Intel was founded in 1968 by Robert Noyce and Gordon Moore (of Moore's Law fame), but Grove was there at the start of an incredible period for the computing industry.
In the same year that Intel was formed, famed computer scientist Douglas Engelbart held a demonstration on the potential of computers. Before a conference audience in San Francisco, Engelbart used a mouse, videoconferencing, windows, word processing and other technologies to illustrate the future of computing. This "Mother of All Demos," crystallized the possibilities.
Three years after the founding of Intel and this demo, the name "Silicon Valley" made its first appearance in 1971.
Grove, an engineer with a Ph.D from the University of California at Berkeley, became Intel's president in 1979 and its CEO in 1987, and gets much of the credit for Intel's business success.
"RIP Andy Grove," tweeted venture capitalist and inventor Marc Andreessen, shortly after the news of Grove's death was announced Monday by Intel. "The best company builder Silicon Valley has ever seen, and likely will ever see," he wrote.
Andreessen's tweet is both praise for Grove as well as an epitaph for Silicon Valley. Its underlying questions are these: Is there anyone today in Silicon Valley who can build to the size and scale of an Intel Is it even possible to do so
Grove feared Silicon Valley was losing its ability to scale -- to take something small, a startup, and turn it into something very large.
Under Grove, Intel helped create Silicon Valley's hyper-competitive environment, a world where "only the paranoid survive," as he famously put it in the title of his book.
Competition is the fuel of growth, and the U.S. today leads the world in semiconductors, but barely, with 51% of the global market in 2014.
Nine out of the top 20 semiconductor companies are American, according to U.S. government trade reports. The industry employs 250,000 direct workers.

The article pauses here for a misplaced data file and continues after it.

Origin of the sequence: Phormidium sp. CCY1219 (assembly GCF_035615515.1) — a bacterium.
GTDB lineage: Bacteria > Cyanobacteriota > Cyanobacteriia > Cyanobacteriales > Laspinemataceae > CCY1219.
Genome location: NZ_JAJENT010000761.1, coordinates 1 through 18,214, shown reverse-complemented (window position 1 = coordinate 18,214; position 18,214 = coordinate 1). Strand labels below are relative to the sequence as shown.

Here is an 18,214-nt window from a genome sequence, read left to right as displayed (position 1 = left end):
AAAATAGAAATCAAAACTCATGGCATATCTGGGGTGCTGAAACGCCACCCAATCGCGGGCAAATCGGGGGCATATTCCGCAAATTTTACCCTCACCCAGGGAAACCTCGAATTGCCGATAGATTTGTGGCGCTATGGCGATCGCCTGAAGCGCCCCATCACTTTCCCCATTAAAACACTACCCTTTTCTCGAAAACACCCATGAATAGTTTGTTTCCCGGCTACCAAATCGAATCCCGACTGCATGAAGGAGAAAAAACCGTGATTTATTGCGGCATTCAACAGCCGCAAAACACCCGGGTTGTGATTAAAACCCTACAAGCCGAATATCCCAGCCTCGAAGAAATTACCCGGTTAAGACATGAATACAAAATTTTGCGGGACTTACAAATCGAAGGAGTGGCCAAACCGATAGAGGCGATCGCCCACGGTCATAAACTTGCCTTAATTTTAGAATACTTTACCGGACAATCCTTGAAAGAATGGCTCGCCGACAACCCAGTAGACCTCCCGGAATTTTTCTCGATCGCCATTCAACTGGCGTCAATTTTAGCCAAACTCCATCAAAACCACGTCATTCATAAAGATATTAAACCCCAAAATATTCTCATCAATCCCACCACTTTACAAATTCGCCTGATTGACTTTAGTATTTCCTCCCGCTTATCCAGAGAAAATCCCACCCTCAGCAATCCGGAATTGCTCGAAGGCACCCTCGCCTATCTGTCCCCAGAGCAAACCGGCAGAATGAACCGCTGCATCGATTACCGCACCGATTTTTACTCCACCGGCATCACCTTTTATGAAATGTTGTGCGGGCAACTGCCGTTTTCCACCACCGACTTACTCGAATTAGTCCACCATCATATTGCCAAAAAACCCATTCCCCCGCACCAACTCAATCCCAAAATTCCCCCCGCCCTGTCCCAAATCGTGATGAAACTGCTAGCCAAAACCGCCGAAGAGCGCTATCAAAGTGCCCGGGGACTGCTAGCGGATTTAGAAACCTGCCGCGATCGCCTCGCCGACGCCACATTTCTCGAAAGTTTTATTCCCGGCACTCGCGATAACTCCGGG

In 2010, Grove worried about the future of America's technology innovation engine. It wasn't just Asia's ability to produce things at lower cost, but whether the U.S. could succeed without manufacturing.
"The underlying problem isn't simply lower Asian costs," wrote Grove, in a 2010 essay for Bloomberg Business. "It's our own misplaced faith in the power of startups to create U.S. jobs."
Grove argued that startups by themselves can't increase tech employment. What's needed is the process of scaling up, building factories that employ thousands. This no longer happens in Silicon Valley.
Today, some of the most highly valued tech companies, employ relatively few. In 2015, Forbes pointed out that Snapchat had a $15 billion valuation and only 330 employees.
"You could say, as many do, that shipping jobs overseas is no big deal because the high-value work — and much of the profits — remain in the U.S.," Grove wrote in the Bloomberg piece. "That may well be so. But what kind of a society are we going to have if it consists of highly paid people doing high-value-added work — and masses of unemployed"
Grove saw the job machine breaking down throughout the economy. He was writing during the Great Recession. While employment has picked up since then, in some of the occupations that matter to manufacturing, the forecast is troubling.
The U.S. Bureau of Labor Statistics, in a recent update of its occupational outlook, put the 10-year job outlook for electronic and electrical engineers at "0% -- little or no change." The IEEE-USA, the largest professional engineering association in the U.S., said the BLS estimates "are probably correct."
Grove acknowledged that Intel was formed at a time when scaling a company was easier to accomplish. China wasn't a factor in 1968.
But with the loss of manufacturing, the U.S. is breaking the chain of experience, Grove wrote. He argued for a new systems of incentives and "an extra tax on the product of offshored labor."
"Without scaling, we don't just lose jobs - we lose our hold on new technologies," he wrote.
As of the end of 2014, Intel had 106,700 employees worldwide, with approximately 51% of those employees based in the U.S.
China, meanwhile, has a formal plan for gaining dominance of the semiconductor industry. Its National Integrated Circuits Industry Development Plan seeks to lead the world "in all areas of the integrated circuit supply chain by 2030," U.S. trade officials recently noted.
Grove could be wrong about the risks. The work in robotics, self-driving cars and artificial intelligence could lead to all kinds of new companies and industries.
Instead of going to seed, Silicon Valley may be shifting from an economy once built on computers, to something more powerful. Perhaps a new generation of people with the capabilities of Andy Grove will figure it out. But until then, his warning and legacy remains.